Before we get started with working on the case, it is important to configure and enhance your development environment, as this will make your life a lot easier in the long run. Consider it like sharpening your axe before chopping away at a big tree. This chapter covers how to setup your machine based on the Operating System (OS) it is running on. Secondly, it provides an introduction to Integrated Development Environments (IDEs) and recommendations on which IDE to use and how to extend it’s functionalities. Furthermore, it shows you how to improve your user experience when dealing with your terminal and the differences between e.g.
Bash. Lastly, it shows you how to configure Git and the Github CLI, to be able to version control the code that you will write throughout the case.
2.1 Operating System
UNIX-like compatibility is strongly preferred when doing Machine Learning Engineering work. The rest of this chapter, as well as the course more broadly, will assume that you are using such an environment. Therefore, this first paragraph lays out the various options you can go with based on the OS your machine is running on.
There are, generally speaking, three broad operating system setups that ensure UNIX-like compatibility:
- MacOS: MacOS is a UNIX-based OS, so if that’s your operating system, then you have compatibility without extra steps. Lucky you!
- Linux distribution: Many distributions of Linux exist, but if you need us to suggest one, then Ubuntu is probably the best choice for you. It is also possible to install both Ubuntu and Windows on the same machine and choose which one to boot on startup (dual-booting); you can find the steps to do that here. Alternatively, if you want both Windows and Ubuntu to encrypt their data, which we would recommend, you can follow this guide.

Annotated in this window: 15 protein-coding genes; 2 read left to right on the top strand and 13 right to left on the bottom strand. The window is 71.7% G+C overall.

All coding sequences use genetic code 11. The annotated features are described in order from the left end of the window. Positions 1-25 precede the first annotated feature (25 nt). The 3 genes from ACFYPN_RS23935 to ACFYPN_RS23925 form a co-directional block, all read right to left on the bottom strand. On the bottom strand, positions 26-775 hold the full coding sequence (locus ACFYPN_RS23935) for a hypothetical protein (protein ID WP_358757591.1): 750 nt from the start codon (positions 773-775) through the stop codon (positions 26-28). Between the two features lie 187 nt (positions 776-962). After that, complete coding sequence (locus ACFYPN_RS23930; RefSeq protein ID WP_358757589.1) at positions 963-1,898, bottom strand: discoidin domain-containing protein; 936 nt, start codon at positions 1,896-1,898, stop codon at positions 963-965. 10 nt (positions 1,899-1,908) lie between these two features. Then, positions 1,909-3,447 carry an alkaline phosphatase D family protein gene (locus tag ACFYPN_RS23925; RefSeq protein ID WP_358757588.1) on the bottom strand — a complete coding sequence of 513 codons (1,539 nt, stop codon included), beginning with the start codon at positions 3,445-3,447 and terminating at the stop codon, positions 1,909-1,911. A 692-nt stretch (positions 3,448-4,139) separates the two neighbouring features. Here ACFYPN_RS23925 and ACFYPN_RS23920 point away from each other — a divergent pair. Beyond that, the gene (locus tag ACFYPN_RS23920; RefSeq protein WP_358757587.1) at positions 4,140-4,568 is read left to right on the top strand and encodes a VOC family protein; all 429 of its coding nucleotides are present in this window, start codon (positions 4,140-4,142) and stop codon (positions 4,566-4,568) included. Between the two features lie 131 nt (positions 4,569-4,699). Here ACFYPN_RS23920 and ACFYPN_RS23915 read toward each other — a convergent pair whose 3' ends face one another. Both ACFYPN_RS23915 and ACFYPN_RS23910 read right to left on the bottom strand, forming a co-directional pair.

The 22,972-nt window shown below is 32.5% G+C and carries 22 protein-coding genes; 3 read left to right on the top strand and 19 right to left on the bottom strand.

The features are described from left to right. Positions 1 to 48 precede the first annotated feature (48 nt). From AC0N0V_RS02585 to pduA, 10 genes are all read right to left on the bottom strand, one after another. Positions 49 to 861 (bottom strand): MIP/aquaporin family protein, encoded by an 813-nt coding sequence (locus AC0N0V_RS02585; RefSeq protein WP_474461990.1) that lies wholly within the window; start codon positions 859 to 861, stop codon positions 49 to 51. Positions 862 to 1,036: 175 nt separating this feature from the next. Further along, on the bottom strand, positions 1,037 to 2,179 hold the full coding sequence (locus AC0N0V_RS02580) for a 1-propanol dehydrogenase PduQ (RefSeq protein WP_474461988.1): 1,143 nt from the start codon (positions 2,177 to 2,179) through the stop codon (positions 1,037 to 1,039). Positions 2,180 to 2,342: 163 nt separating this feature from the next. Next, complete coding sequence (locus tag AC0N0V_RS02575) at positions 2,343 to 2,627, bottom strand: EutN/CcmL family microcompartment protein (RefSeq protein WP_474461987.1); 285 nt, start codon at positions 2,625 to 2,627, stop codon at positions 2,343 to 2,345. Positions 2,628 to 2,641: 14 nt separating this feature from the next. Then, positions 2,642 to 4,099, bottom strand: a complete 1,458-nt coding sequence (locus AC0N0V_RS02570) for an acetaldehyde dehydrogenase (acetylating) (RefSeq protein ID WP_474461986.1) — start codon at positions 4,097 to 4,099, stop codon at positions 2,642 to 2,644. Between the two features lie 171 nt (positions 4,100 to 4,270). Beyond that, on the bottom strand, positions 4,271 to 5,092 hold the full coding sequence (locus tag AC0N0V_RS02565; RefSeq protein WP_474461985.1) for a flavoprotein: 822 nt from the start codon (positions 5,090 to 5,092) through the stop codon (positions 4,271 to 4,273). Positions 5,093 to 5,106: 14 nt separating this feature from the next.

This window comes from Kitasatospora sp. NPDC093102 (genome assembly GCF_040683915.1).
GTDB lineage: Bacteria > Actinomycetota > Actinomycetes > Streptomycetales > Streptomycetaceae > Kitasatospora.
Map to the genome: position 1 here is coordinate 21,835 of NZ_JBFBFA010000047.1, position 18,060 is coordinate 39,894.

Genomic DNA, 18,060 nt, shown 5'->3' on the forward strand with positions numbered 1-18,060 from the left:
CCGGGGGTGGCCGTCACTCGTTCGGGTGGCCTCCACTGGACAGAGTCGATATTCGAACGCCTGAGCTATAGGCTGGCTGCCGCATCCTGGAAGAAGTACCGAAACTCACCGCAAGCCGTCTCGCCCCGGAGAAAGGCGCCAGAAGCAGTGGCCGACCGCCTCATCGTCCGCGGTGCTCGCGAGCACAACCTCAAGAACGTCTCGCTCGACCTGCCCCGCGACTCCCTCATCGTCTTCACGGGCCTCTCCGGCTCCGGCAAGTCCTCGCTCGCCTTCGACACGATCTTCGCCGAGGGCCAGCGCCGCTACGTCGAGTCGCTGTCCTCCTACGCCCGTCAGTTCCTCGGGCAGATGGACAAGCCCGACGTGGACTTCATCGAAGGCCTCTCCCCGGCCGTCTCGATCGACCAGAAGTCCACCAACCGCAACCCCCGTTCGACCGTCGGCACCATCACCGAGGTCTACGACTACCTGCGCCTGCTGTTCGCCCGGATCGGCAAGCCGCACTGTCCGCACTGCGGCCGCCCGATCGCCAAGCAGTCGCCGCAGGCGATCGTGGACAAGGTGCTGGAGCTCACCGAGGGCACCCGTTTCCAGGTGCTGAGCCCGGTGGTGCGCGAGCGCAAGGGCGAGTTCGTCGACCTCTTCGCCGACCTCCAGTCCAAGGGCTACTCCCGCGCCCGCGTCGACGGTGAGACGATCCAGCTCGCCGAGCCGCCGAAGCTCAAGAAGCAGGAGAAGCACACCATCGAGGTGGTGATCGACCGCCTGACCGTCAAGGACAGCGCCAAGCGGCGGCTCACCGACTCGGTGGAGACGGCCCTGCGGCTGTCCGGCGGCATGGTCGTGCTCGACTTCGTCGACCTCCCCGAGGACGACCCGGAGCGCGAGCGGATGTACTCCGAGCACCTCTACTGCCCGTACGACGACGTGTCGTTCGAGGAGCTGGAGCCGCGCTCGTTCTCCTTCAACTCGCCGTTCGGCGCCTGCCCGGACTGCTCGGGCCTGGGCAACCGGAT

- Windows with WSL (Windows Subsystem for Linux): WSL is a compatibility layer for Windows that allows it to execute Linux binaries. Many guides exist for setting up WSL, but here's one.
If your machine already has one of the three options above then you can continue to the next paragraph about IDEss. If not, you are probably running on a Windows machine. In this case, you essentially have three choices (1) Windows with WSL, (2) dual-boot Ubuntu+Windows, or (3) Ubuntu only. Each choice has pros and cons which heavily depend on your use-case and may be difficult to anticipate, but nevertheless, some rules of thumb:
- If you are dabbling with this as a side project and you have no specific intrinsic interest in installing Ubuntu, there is probably little reason to go for a dedicated installation. You should be fine with a WSL setup. Which is not to say that a pro shouldn’t use WSL!